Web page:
Military Commanders Learn Diplomacy as Alternative to War
Zamboanga City – SENIOR military officers who are battalion and brigade commanders are now poised to be more responsible peace-builders as they attended a four-day training on conflict management and peace-building last June 20-23 at Garden Orchid Hotel, this city.
According to Director Atty. Benedicto Bacani, Executive Director of the Institute of Autonomy and Governance (IAG), which sponsored the training, its main objective is to broaden the perspectives of the military officers, especially in handling conflict and when conducting military operations.
“We will be presenting topics on the context of conflict, skills in conflict management, mediation and conflict transformation, as well as on human rights,” he said as the training took off.
He said this training is already the third in their series of four, which started in May. “We gathered senior officers this time because these officers can easily re-echo the concepts to their men and a big possibility of institutionalizing the concept among the rank and file of military,” he told PeaceWorks.
“We had conducted the first training among junior officers in Sulu last May 30-June2 and in Basilan last June 6-9. We are set to have our fourth one in Puerto Princesa, Palawan on June 26-29”, he revealed.
Among the speakers were Prof. Rudy Rodil of the government’s peace panel, Brig. Gen. Rey Seleana of the GRP-MILF ceasefire committee, Marine commandant Brig. Gen. Mohammad Ben Dolorfino, Maj. Gen. Raymundo Ferrer of 6th Army Infantry Division, lawyer Jose Lorena, Dr. Ofelia Durante of Ateneo de Zamboanga University Research Center, and peace advocates Deng Guiguiento of Catholic Relief Services, Dedette Suacito of Basilan-based Nagdilaab Foundation, and Peace Advocates Zamboanga president Fr. Angel Calvo, among others.
Gen. Dolorfino, one of the main proponents of this initiative along with Maj. Gen. Ferrer, said the military forces are now focusing more on its “peace building” activities rather than combat operations. “Now we only conduct surgical operations if ever we have to be engage in combat action,” he revealed.
“We prefer to be peace builders rather than security officers,” he told PeaceWorks in an interview at the sideline of the training. “Because nobody will win in war,” he said, adding: “therefore, we are conducting activities like this to educate our men, to equip them with enough knowledge on handling conflict.”
He also revealed that the military now is more concerned with assisting communities especially in development work. He said the military are now engaged in constructing infrastructures like school buildings, roads, and bridges as well as assisting the communities in their livelihood programs.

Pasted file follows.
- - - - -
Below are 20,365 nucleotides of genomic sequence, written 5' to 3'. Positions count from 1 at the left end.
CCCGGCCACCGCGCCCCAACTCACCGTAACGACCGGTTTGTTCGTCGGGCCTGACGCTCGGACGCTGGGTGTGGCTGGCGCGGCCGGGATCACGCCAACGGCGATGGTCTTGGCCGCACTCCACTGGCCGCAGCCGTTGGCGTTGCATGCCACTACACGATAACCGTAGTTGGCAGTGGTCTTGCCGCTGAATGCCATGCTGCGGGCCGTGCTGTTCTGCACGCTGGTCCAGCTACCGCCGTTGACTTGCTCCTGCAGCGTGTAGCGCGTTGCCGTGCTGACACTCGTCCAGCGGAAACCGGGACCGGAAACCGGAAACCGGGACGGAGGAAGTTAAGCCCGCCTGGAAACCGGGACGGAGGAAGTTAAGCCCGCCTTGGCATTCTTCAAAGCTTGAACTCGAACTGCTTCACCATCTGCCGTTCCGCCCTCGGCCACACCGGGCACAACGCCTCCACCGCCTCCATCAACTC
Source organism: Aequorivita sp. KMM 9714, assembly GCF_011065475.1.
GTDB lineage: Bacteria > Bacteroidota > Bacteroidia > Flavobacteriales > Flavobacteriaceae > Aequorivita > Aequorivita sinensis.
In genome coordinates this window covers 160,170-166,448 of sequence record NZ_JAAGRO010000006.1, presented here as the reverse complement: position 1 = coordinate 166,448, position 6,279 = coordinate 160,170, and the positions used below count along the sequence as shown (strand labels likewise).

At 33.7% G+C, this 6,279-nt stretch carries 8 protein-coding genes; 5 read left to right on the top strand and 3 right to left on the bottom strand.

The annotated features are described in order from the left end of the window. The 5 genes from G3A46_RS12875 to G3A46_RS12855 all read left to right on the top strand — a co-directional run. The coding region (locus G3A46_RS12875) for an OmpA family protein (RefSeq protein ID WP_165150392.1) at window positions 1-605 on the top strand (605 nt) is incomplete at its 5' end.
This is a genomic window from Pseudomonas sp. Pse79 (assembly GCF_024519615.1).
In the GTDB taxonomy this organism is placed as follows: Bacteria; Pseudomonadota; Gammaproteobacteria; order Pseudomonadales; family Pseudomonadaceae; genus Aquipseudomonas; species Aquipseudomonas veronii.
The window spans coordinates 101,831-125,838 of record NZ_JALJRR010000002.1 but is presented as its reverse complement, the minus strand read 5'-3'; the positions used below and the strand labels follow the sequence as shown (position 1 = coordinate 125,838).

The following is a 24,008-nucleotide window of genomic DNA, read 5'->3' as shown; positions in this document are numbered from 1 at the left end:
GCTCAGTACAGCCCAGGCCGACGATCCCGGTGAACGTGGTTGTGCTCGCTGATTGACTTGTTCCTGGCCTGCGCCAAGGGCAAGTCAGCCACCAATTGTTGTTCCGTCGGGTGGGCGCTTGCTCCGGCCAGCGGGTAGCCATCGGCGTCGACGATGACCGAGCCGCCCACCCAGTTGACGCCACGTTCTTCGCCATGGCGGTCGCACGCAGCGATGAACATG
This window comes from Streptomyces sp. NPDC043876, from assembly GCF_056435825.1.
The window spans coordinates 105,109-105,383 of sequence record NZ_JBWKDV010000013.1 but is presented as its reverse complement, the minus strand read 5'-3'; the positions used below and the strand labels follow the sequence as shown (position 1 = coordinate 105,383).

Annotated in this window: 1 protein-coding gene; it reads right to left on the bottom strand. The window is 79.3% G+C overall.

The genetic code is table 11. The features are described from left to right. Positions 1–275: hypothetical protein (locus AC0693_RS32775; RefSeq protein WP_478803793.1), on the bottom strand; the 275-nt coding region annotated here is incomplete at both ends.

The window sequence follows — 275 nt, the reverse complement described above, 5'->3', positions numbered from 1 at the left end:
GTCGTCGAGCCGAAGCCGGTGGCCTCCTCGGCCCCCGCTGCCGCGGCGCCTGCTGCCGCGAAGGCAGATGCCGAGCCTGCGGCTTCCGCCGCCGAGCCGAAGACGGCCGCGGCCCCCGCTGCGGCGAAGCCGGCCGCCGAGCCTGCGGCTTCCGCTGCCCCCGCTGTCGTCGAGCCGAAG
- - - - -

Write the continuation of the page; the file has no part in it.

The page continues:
Dolorfino said for instance, in Patikul, one of the heavily conflict-affected towns in Sulu, the military have donated some units of sewing machines to women cooperatives in the place. They also partnered with the Gawad Kalinga (GK) in building a community for the town and in Bongao in neighboring island province of Tawi-Tawi. They link with other organizations and agencies for such community undertakings.
For his part, Col. Rustico O. Guerrero, commanding officer of the 1st Infantry Brigade based in Basilan and one of the participants of the training, said in his area they are also doing humanitarian activities especially in the far-flung and remote municipalities.
“We dedicated 80 percent of our efforts in Basilan for civic-military operations and only 20 percent to combat,” Col. Guerrero said in a separate gathering as he welcomed the civil society and NGO workers of the Kalitawhan network, who went to Basilan last June 25 for community exposure.
“We have soldiers who are teachers, teaching in communities where there are no teachers available. We have soldiers who are engineers constructing community learning centers, schools, health centers, roads and bridges,” he told the group, composed of different organizations from Mindanao, Visayas and Metro Manila.
Other organizations have been also working to institutionalize this effort. Last August 2006, the Cagayan de Oro-based Balay Mindanao Foundation, Inc. (BMFI) signed a partnership agreement with the Department of Defense, Office of the Presidential Adviser on the Peace Process, Philippine Armed Forces, and other stakeholders for the conduct of conflict management and peace-building training among Filipino soldiers.
Atty. Bacani said the series of trainings in made possible through IAG, BMFI, the Philippine Marine Corps, and Australian Agency for International Development (AusAID).